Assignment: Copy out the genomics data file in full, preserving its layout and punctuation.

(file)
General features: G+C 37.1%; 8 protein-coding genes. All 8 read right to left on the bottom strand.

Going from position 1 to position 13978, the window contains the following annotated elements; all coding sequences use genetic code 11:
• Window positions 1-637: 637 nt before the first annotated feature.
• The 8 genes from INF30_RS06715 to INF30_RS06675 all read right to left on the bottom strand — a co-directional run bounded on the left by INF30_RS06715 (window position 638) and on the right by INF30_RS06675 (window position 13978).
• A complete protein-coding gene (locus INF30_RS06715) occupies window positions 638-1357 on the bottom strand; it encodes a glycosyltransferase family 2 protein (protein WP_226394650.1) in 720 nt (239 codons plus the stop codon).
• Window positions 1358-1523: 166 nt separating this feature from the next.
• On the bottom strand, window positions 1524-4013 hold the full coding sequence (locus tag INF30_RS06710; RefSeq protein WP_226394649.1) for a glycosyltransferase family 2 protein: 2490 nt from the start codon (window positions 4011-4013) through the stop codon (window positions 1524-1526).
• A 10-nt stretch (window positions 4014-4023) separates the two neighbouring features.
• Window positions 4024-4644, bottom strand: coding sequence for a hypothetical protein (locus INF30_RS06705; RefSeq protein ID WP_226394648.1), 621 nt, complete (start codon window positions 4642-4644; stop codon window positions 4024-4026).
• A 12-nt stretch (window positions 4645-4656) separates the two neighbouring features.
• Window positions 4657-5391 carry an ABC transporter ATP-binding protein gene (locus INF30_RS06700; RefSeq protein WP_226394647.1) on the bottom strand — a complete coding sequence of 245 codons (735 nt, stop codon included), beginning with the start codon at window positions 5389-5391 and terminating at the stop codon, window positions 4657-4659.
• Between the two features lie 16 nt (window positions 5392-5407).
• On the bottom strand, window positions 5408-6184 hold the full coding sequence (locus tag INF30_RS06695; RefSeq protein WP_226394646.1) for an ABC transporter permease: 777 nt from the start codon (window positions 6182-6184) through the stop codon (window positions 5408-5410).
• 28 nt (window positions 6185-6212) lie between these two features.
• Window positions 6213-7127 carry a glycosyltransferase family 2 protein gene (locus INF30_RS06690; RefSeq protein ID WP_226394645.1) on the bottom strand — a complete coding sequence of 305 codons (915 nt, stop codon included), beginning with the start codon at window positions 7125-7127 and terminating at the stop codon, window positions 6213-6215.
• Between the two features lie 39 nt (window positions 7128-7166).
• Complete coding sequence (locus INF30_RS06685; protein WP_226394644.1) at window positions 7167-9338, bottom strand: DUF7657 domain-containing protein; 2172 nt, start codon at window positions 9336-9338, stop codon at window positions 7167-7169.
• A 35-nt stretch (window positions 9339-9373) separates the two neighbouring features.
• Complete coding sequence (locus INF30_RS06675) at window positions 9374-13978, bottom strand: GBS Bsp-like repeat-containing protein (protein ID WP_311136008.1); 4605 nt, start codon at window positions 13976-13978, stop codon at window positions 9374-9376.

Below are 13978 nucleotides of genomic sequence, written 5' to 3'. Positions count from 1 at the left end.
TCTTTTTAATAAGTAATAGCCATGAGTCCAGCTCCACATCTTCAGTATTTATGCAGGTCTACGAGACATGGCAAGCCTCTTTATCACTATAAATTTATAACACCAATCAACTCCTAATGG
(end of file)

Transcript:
General features: G+C 37.1%; 8 protein-coding genes. All 8 read right to left on the bottom strand.

Going from position 1 to position 13978, the window contains the following annotated elements; all coding sequences use genetic code 11:
• Window positions 1-637: 637 nt before the first annotated feature.
• The 8 genes from INF30_RS06715 to INF30_RS06675 all read right to left on the bottom strand — a co-directional run bounded on the left by INF30_RS06715 (window position 638) and on the right by INF30_RS06675 (window position 13978).
• A complete protein-coding gene (locus INF30_RS06715) occupies window positions 638-1357 on the bottom strand; it encodes a glycosyltransferase family 2 protein (protein WP_226394650.1) in 720 nt (239 codons plus the stop codon).
• Window positions 1358-1523: 166 nt separating this feature from the next.
• On the bottom strand, window positions 1524-4013 hold the full coding sequence (locus tag INF30_RS06710; RefSeq protein WP_226394649.1) for a glycosyltransferase family 2 protein: 2490 nt from the start codon (window positions 4011-4013) through the stop codon (window positions 1524-1526).
• A 10-nt stretch (window positions 4014-4023) separates the two neighbouring features.
• Window positions 4024-4644, bottom strand: coding sequence for a hypothetical protein (locus INF30_RS06705; RefSeq protein ID WP_226394648.1), 621 nt, complete (start codon window positions 4642-4644; stop codon window positions 4024-4026).
• A 12-nt stretch (window positions 4645-4656) separates the two neighbouring features.
• Window positions 4657-5391 carry an ABC transporter ATP-binding protein gene (locus INF30_RS06700; RefSeq protein WP_226394647.1) on the bottom strand — a complete coding sequence of 245 codons (735 nt, stop codon included), beginning with the start codon at window positions 5389-5391 and terminating at the stop codon, window positions 4657-4659.
• Between the two features lie 16 nt (window positions 5392-5407).
• On the bottom strand, window positions 5408-6184 hold the full coding sequence (locus tag INF30_RS06695; RefSeq protein WP_226394646.1) for an ABC transporter permease: 777 nt from the start codon (window positions 6182-6184) through the stop codon (window positions 5408-5410).
• 28 nt (window positions 6185-6212) lie between these two features.
• Window positions 6213-7127 carry a glycosyltransferase family 2 protein gene (locus INF30_RS06690; RefSeq protein ID WP_226394645.1) on the bottom strand — a complete coding sequence of 305 codons (915 nt, stop codon included), beginning with the start codon at window positions 7125-7127 and terminating at the stop codon, window positions 6213-6215.
• Between the two features lie 39 nt (window positions 7128-7166).
• Complete coding sequence (locus INF30_RS06685; protein WP_226394644.1) at window positions 7167-9338, bottom strand: DUF7657 domain-containing protein; 2172 nt, start codon at window positions 9336-9338, stop codon at window positions 7167-7169.
• A 35-nt stretch (window positions 9339-9373) separates the two neighbouring features.
• Complete coding sequence (locus INF30_RS06675) at window positions 9374-13978, bottom strand: GBS Bsp-like repeat-containing protein (protein ID WP_311136008.1); 4605 nt, start codon at window positions 13976-13978, stop codon at window positions 9374-9376.

Below are 13978 nucleotides of genomic sequence, written 5' to 3'. Positions count from 1 at the left end.
TCTTTTTAATAAGTAATAGCCATGAGTCCAGCTCCACATCTTCAGTATTTATGCAGGTCTACGAGACATGGCAAGCCTCTTTATCACTATAAATTTATAACACCAATCAACTCCTAATGG